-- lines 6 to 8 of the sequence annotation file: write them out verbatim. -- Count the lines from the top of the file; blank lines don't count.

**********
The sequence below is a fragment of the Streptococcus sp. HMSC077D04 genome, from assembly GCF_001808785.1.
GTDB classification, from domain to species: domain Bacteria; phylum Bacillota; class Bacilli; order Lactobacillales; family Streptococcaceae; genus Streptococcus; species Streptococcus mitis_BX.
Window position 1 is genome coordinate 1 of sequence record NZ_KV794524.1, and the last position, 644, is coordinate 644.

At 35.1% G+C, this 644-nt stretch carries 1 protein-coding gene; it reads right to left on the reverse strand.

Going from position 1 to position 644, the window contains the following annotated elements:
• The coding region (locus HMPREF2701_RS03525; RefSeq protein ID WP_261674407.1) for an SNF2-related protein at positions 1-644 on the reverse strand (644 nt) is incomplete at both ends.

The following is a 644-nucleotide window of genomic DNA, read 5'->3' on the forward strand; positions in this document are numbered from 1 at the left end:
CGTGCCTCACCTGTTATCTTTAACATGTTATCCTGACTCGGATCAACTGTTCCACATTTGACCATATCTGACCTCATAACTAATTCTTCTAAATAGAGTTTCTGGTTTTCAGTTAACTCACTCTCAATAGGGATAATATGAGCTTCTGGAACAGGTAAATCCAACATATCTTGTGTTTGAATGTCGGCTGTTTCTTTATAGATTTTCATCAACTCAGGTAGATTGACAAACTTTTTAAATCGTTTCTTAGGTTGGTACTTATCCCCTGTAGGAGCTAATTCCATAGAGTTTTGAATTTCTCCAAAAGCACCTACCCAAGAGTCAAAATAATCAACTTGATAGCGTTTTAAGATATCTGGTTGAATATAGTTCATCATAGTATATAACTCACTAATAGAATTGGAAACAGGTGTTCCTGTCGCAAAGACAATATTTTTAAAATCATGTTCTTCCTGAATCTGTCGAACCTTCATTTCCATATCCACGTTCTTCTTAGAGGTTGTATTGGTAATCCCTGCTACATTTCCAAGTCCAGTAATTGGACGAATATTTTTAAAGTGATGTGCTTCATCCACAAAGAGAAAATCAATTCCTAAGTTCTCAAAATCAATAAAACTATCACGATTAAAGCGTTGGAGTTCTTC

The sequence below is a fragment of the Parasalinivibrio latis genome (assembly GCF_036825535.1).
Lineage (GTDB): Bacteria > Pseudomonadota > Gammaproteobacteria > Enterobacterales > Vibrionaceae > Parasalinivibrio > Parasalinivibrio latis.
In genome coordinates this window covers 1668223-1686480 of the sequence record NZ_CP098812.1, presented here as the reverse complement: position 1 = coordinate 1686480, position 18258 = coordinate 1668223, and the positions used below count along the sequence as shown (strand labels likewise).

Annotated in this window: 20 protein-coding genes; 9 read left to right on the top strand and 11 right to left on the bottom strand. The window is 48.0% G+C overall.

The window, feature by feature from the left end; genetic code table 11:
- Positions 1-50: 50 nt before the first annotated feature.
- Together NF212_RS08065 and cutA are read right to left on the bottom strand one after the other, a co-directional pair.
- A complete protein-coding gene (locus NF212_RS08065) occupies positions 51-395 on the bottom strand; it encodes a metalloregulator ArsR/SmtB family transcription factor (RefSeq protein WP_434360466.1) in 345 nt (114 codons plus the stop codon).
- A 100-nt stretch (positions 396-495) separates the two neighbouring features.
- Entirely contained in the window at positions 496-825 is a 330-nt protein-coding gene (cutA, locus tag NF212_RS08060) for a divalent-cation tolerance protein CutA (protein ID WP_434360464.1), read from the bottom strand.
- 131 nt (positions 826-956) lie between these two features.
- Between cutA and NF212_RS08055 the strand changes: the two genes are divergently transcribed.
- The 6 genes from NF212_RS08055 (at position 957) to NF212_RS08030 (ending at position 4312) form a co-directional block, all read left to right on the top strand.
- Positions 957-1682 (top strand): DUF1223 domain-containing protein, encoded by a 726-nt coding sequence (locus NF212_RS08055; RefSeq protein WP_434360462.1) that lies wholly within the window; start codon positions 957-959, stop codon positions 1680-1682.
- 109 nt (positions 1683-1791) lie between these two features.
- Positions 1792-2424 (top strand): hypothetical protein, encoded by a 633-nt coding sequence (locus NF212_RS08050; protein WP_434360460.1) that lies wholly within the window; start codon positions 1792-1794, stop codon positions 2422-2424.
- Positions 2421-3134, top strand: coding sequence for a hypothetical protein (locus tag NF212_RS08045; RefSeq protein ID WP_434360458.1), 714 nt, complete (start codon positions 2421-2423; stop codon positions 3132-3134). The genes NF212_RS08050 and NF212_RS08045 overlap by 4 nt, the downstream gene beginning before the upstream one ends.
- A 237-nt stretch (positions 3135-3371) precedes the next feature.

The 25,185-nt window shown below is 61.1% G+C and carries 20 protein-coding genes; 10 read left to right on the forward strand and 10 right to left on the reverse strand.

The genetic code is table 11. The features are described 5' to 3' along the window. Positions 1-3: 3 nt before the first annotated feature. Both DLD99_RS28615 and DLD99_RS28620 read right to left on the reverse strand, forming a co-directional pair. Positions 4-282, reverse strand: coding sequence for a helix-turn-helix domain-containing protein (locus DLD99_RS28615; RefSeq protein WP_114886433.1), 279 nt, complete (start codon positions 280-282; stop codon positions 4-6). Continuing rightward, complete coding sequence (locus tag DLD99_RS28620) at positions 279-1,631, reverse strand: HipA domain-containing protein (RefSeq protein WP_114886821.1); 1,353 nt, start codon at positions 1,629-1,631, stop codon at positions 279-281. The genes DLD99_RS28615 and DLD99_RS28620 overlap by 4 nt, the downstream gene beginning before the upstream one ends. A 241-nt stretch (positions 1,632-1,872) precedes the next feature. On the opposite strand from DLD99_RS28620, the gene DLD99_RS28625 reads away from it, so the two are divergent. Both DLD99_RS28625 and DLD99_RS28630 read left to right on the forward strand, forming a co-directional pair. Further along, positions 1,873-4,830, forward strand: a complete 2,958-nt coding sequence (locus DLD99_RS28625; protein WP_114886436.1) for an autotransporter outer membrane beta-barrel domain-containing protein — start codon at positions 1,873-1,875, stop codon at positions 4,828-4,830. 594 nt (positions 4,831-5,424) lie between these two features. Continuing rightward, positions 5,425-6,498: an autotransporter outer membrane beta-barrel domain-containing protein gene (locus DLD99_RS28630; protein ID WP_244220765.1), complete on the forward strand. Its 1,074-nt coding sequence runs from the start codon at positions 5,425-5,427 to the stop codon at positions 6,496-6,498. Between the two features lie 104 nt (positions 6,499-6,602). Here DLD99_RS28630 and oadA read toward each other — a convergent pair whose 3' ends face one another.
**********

• The coding region (locus HMPREF2701_RS03525; RefSeq protein ID WP_261674407.1) for an SNF2-related protein at positions 1-644 on the reverse strand (644 nt) is incomplete at both ends.

The following is a 644-nucleotide window of genomic DNA, read 5'->3' on the forward strand; positions in this document are numbered from 1 at the left end:
CGTGCCTCACCTGTTATCTTTAACATGTTATCCTGACTCGGATCAACTGTTCCACATTTGACCATATCTGACCTCATAACTAATTCTTCTAAATAGAGTTTCTGGTTTTCAGTTAACTCACTCTCAATAGGGATAATATGAGCTTCTGGAACAGGTAAATCCAACATATCTTGTGTTTGAATGTCGGCTGTTTCTTTATAGATTTTCATCAACTCAGGTAGATTGACAAACTTTTTAAATCGTTTCTTAGGTTGGTACTTATCCCCTGTAGGAGCTAATTCCATAGAGTTTTGAATTTCTCCAAAAGCACCTACCCAAGAGTCAAAATAATCAACTTGATAGCGTTTTAAGATATCTGGTTGAATATAGTTCATCATAGTATATAACTCACTAATAGAATTGGAAACAGGTGTTCCTGTCGCAAAGACAATATTTTTAAAATCATGTTCTTCCTGAATCTGTCGAACCTTCATTTCCATATCCACGTTCTTCTTAGAGGTTGTATTGGTAATCCCTGCTACATTTCCAAGTCCAGTAATTGGACGAATATTTTTAAAGTGATGTGCTTCATCCACAAAGAGAAAATCAATTCCTAAGTTCTCAAAATCAATAAAACTATCACGATTAAAGCGTTGGAGTTCTTC